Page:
Editorial: Why President Barrow was ill advised to Respond to Halifa’s ‘system change comments’

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For two days now the airwaves and social media are filled with a purported statement from Gambia’s new President Adama Barrow responding to comments made by a law maker and one of the strongest coalition advisers to the President during the political impasse. The president’s office release a statement titled Rejoinder to the caption: “The next change must be a system change” – Halifa’s stirring London speech   

The President’s office described the statement as “distortion” of the reality of Barrow and the coalition government’s achievements since it took over power in a dramatic fashion nine months ago. The statement opened with “The richness of leadership is the ability to accommodate, listen and provide advice and guidance to the people who entrust you with the leadership”; it went straight and mentioned a reporter’s name who doubled as a PDOIS surrogate who characterized Hon Halifa Sallah’s speech as “incredible” in which he mentioned that Gambia has attained regime change but is yet to attain system change. Mr. Sallah who is also a law maker and whose party is a member of the coalition was responding to questions from audience who  asked questions on his opinion about the change in Gambia. Sallah indeed made several remarks narrating how the impasse was handled and what led to the successful removal of Jammeh from power and how he was forced to flee the country for exile. He highlighted the system change that many Gambians especially in the Diaspora are increasingly calling for.

The statement surprised many people because of it’s reactionary nature highlighting the achievements of the Barrow government since it took over power. In fact, some people including this network did not initially believe that the statement was from the Barrow government. The reason for the initial skepticism of the source of the statement was two fold: One, it was not sent to the media distribution list that the Director of press compiled and has been using to distribute all statements emanating from the President’s office. Second, the statement was read on GRTS before it’s distribution to the media. The only blog that published the statement for almost 24 hours was The Torchongambia a blog operated by a Gambian journalist who used to worked at the Standard newspaper. Few other networks lifted the story from torchgambia as the source of the story.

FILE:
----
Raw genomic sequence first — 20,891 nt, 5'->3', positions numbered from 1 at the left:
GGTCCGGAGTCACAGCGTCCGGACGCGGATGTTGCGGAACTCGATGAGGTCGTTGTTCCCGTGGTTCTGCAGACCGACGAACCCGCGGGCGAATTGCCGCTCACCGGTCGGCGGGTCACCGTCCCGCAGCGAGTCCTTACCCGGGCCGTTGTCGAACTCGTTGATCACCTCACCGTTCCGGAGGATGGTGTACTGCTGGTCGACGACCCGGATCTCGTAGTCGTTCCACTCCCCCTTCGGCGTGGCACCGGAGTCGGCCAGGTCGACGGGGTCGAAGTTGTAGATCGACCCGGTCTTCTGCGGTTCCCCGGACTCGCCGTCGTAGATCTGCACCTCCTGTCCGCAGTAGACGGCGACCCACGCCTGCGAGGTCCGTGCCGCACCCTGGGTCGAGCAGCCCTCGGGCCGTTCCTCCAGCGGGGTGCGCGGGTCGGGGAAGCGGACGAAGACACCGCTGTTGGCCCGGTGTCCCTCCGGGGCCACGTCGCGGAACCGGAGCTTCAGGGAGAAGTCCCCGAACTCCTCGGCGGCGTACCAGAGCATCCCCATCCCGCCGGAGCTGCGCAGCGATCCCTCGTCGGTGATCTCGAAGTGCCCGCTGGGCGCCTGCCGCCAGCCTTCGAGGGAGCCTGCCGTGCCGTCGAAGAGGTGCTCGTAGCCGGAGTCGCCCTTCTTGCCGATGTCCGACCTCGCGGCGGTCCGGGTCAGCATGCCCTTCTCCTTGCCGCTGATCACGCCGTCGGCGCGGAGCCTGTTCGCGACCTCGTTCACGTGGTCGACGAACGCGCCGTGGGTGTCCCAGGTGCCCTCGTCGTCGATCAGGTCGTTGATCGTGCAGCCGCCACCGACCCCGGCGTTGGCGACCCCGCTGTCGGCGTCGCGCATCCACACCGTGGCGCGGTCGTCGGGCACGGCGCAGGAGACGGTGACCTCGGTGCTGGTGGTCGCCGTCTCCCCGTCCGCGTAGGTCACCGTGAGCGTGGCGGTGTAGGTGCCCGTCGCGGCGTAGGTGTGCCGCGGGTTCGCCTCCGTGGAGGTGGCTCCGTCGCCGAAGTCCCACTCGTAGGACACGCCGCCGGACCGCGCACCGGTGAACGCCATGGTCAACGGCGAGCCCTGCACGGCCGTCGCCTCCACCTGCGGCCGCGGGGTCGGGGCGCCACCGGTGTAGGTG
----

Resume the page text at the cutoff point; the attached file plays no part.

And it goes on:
These sequence of events and timelines led to speculations that the statement may have been written by a party surrogate who wanted to get back to Halifa Sallah. Some social media commentators went further to allege that the statement may have been written by the Director General of GRTS and accused the National TV station of being used by the State. Clearly after a wild social media speculation, dividing the people into the usual supporters and opponents of the government going after each other, each spinning the narrative towards their end, it became clear that the statement is indeed from the President’s office. This network contacted the Director of Press and the minister of information to affirm the source of the statement and asked why it was not released to the media as usual? Both the Director of Press and the minister confirmed that the statement is indeed from the President’s office. It was then sent to us directly through the usual alias list for publication. The information minister indicated that he can confirm the statement is from the DG of press, but that he does not have the details on how the statement came about. He promised to find out more details.

The content of the statement is not necessarily the issue as it is within the purview of the government to outline it’s achievements or lack thereof. The government indeed has achieved a lot since it took over power. Nothing can underscore that, but there also remained a mountain to climb including reforms which Halifa may have been alluding to. What is odd about the statement and why we believe it was ill advised, is the need for the coalition president – President Barrow to respond to an opinion statement made by a reporter touting a law maker’s statement as “Incredible” on the lack of system change in Gambia. Essentially, President Barrow appears to have been caught in the long political feud between PDOIS and UDP surrogates. In essence, the President was advised to respond to a statement that our current coalition settings and political situation should not encourage. Even more surprising is that President Barrow was forced to throw under the bus one of his strongest and confidential advisers during the political impasse. In fact, both the President and Halifa Sallah were heard saying that Halifa remained to be an adviser to the President and the coalition. Even the statement released by the president did affirm the fact that PDOIS remained part of the coalition.  So who got to the President, advised him to write a statement responding to Sulayman Bah’s analysis of Halifa’s speech appears to be not well thought out and partisan motivated.